Greg Van Avermaet showed his champion’s mentality today by going on the attack early into the first mountain stage of the Tour de France before finishing fourth on the line and extending his overall lead on the General Classification.

The Tour de France entered the second phase of the race today with the riders heading into the Alps and tackling a 158.5km course that included five classified climbs: one category four, three category one, and one hors catégorie.

After rolling out of Annecy, the peloton almost immediately reached the base of the first climb, the Col de Bluffy, and despite various attacks, the race was altogether going over the summit after 19km of racing.

Soon after, a large group of riders jumped off the front of the main bunch with race leader Van Avermaet, who started the day with a 43-second lead, going on the offensive by reacting quickly and bridging across to the front of the race.

The 21-rider strong breakaway began to split approaching the summit of the 11.3km long Col de la Croix Fry, which had an average gradient of 7%, and on the descent a select group of eight riders, including the yellow jersey, was drawn out at the front of the race.

On the early slopes of the brutal hors catégorie Montée du Plateau des Glières, a 6km climb with an average gradient of 11.6% and 1.8km of dirt roads at the top, the leaders were around 30 seconds in front of the chasers from the earlier move while the rest of the field sat more than four minutes back.

Nearing the summit of the climb, the Van Avermaet-led front group started to swell once again and, despite an attack on the white gravel roads, which came with less than 90km to go, the 18 leaders remained together and were even able to push their advantage out to over seven minutes on the descent.

On the flatter run into the final two category one climbs, the Col de Romme and the Col de la Columbière, which both had average gradients of over 8%, the peloton started to slowly eat into the advantage of Van Avermaet and his fellow race leaders.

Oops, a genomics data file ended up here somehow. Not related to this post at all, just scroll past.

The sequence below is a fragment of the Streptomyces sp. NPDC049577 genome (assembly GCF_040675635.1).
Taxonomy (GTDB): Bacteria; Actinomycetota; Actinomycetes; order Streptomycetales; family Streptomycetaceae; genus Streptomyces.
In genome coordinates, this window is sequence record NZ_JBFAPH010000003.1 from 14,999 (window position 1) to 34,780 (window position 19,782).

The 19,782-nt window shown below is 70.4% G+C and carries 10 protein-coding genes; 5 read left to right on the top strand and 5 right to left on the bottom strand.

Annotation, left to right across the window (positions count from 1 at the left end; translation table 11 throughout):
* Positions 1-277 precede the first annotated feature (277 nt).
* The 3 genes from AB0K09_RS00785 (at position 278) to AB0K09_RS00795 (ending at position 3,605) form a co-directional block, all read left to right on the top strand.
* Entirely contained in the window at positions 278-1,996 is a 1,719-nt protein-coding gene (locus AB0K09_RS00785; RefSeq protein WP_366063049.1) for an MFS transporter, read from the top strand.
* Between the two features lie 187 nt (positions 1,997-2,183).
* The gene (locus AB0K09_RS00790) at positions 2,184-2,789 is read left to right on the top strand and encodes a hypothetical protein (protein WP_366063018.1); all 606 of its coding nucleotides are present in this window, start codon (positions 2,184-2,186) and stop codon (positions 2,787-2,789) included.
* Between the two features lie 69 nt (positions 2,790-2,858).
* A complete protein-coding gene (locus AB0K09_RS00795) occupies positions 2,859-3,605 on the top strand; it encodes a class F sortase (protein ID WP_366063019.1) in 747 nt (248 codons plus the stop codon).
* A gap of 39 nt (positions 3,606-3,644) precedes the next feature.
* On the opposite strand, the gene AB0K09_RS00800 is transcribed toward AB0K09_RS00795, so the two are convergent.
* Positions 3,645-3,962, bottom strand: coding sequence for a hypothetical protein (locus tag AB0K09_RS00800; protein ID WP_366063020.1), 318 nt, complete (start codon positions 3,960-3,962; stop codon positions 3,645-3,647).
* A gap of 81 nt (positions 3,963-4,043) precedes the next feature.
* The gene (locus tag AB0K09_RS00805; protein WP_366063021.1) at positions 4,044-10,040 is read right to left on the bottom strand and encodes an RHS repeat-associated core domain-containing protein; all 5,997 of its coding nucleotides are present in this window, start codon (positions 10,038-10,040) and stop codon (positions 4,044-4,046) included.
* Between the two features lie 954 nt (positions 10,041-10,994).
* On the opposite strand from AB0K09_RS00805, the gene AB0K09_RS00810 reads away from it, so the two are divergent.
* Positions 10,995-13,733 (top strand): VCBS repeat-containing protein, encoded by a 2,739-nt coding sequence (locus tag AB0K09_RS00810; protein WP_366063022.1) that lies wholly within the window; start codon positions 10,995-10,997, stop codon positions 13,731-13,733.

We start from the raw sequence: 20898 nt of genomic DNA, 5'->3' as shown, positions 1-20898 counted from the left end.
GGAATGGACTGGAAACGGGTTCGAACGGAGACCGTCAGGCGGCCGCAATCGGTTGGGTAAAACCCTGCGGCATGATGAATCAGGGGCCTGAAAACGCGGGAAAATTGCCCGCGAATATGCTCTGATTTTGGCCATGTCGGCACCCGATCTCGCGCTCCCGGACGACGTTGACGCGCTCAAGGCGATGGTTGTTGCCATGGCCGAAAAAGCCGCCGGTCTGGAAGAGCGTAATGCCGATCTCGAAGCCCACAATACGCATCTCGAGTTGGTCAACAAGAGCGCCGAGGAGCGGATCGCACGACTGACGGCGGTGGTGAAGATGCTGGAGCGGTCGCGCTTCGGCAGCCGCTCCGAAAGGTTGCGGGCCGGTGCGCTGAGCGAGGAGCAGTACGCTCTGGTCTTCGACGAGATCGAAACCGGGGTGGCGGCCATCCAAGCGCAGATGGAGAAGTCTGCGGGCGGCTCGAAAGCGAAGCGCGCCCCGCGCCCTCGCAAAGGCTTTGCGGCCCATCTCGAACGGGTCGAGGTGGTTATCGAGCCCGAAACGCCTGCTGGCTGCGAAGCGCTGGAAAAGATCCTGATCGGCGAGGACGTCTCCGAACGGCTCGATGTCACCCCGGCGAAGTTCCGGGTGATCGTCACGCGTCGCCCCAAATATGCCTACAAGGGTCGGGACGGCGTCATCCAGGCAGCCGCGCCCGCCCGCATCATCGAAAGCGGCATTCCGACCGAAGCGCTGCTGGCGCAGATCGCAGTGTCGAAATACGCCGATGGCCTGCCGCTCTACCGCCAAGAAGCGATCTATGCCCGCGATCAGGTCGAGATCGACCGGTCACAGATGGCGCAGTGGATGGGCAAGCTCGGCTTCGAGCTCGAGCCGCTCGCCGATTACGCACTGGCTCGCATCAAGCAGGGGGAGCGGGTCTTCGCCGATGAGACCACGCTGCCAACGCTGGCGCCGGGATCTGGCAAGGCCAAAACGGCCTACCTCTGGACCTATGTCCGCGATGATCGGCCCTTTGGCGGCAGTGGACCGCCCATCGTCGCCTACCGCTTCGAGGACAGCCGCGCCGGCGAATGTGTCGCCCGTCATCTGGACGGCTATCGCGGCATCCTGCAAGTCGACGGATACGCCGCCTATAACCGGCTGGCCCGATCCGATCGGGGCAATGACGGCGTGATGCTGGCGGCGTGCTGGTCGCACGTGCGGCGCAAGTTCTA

However, on the penultimate climb, the reduced main bunch, which still included Tejay van Garderen and Damiano Caruso, continued to hover around five minutes behind the leaders as Rein Taaramäe (Direct Énergie) attacked to go over the summit alongside Julian Alaphilippe (Quick-step Floors) with 28.5km to go.

Van Avermaet was sitting in the first chasing group 50 seconds back at the KOM and continued to honor the yellow jersey by working hard to limit the time gap to the then lone leader, Alaphilippe and eventually, he headed over the top of the final climb to begin the 14.5km run into Le Grand-Bornand with a lead of around 2’45” over the peloton behind.

In the end, Alaphilippe was able to hold onto his advantage to take a solo victory while Van Avermaet crossed the line 1’44” behind the stage winner which saw him extend his overall lead out to 2’22” going into another hard day of climbing tomorrow.

After his impressive effort, Van Avermaet was also awarded the prize for the Most Combative Rider of the stage.

Quotes From the Finish Line:

Greg Van Avermaet:

“It was a hard day but two years ago, I also went into the breakaway in the yellow jersey so, it was super nice for me to spend the day in yellow in the mountains. I was waiting to find the right moment and when the big move went, I decided to give it a go and see how Team Sky reacted and they didn’t. I had to ride really hard to catch the breakaway but once I was there, and we directly took six to seven minutes, I knew it could be a good day for me.”

“I was not thinking about keeping the jersey at the start of the day but you have to read the race situation and that’s what I did. I think I waited for the right moment and got into a big group with guys who were going to try to go for the stage. I was then able to keep the yellow jersey for an extra day. I went really deep today and tomorrow is really a climber’s stage and it will be super hard to keep the jersey. I have no intention of trying to keep it. Today was really the only day that I could do it but I think after tomorrow it will be over.”

Sports Director, Fabio Baldato:

“Greg’s performance was unbelievable, amazing, fantastic. You can say many things. Behind him the GC riders were looking at each other and it wasn’t really a hard pace. Greg wanted to go and he said this morning that the best way to defend the jersey would be to attack and go off the front so why not try. He did a really fantastic ride. We saw him go on the attack to bridge across and on the radio, I heard Tejay say ‘Go, go Greg. It’s good. The bunch is slowing down’ and then the group grew to 21 riders. Team Sky then started to set the tempo and it worked perfectly for us.”